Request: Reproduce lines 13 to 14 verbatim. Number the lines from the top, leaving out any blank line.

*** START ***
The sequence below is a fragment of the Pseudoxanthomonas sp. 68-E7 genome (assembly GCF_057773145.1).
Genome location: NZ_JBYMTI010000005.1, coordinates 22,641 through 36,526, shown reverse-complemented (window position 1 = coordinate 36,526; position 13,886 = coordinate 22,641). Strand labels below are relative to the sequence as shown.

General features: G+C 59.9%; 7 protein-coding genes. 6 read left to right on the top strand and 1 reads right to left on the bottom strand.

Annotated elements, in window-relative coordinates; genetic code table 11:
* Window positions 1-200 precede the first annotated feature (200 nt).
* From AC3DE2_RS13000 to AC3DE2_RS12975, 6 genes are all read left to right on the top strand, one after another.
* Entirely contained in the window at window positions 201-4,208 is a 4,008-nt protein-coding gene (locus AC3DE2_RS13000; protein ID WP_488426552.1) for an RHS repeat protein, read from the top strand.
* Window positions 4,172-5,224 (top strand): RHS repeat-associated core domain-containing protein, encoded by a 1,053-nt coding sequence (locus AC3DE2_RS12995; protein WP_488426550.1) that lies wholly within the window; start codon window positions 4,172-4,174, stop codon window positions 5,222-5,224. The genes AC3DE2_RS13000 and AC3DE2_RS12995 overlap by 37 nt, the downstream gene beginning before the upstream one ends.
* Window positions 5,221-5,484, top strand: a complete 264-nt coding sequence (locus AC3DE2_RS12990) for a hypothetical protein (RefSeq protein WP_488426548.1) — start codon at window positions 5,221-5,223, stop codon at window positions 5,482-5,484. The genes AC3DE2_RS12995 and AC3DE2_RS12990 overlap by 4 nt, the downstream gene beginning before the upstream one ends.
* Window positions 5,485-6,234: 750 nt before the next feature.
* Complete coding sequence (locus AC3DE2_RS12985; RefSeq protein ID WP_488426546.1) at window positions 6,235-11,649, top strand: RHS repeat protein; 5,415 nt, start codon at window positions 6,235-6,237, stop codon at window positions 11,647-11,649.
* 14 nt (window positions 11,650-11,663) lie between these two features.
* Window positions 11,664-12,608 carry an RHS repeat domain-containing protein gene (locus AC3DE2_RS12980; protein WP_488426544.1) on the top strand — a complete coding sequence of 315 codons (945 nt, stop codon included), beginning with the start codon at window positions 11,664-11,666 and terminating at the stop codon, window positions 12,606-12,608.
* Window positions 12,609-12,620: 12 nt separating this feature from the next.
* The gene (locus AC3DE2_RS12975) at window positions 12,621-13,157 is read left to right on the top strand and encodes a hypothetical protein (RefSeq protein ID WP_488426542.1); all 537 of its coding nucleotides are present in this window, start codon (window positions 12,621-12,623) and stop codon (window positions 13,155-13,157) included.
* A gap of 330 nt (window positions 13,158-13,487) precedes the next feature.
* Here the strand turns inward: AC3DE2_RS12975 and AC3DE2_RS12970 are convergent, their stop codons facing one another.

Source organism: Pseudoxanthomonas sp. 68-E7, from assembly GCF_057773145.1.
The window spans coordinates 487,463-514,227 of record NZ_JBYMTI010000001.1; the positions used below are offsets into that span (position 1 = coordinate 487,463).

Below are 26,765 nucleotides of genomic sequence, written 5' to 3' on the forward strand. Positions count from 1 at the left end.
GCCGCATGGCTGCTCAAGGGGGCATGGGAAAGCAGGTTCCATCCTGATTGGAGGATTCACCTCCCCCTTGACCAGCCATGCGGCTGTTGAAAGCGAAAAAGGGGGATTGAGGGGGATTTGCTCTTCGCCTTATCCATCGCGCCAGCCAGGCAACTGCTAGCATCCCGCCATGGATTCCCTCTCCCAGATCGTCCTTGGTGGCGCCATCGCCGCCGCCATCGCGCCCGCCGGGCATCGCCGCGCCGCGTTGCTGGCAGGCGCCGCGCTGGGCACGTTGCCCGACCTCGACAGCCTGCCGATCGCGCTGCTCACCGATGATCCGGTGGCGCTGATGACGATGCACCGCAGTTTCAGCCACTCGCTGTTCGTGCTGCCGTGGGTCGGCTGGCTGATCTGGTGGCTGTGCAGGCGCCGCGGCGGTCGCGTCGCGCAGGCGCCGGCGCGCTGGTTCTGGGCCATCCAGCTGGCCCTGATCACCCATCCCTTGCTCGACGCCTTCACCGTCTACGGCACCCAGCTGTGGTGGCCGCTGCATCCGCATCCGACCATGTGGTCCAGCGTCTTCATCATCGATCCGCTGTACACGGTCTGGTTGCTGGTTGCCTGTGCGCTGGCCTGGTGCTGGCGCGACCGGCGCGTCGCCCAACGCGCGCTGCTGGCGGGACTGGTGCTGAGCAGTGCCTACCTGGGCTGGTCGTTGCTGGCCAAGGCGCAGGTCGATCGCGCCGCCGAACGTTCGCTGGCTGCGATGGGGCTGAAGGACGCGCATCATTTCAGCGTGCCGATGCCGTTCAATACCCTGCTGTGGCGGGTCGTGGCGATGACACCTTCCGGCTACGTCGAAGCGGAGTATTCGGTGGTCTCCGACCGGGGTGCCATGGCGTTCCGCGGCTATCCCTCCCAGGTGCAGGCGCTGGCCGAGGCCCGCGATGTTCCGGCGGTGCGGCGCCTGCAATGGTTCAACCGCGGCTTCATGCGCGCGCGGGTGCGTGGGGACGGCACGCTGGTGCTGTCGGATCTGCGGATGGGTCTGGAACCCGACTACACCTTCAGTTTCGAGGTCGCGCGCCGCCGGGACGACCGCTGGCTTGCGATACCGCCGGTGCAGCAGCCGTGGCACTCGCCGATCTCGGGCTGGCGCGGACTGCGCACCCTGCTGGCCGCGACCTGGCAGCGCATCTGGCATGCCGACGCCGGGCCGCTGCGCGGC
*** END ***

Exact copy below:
* Window positions 11,664-12,608 carry an RHS repeat domain-containing protein gene (locus AC3DE2_RS12980; protein WP_488426544.1) on the top strand — a complete coding sequence of 315 codons (945 nt, stop codon included), beginning with the start codon at window positions 11,664-11,666 and terminating at the stop codon, window positions 12,606-12,608.
* Window positions 12,609-12,620: 12 nt separating this feature from the next.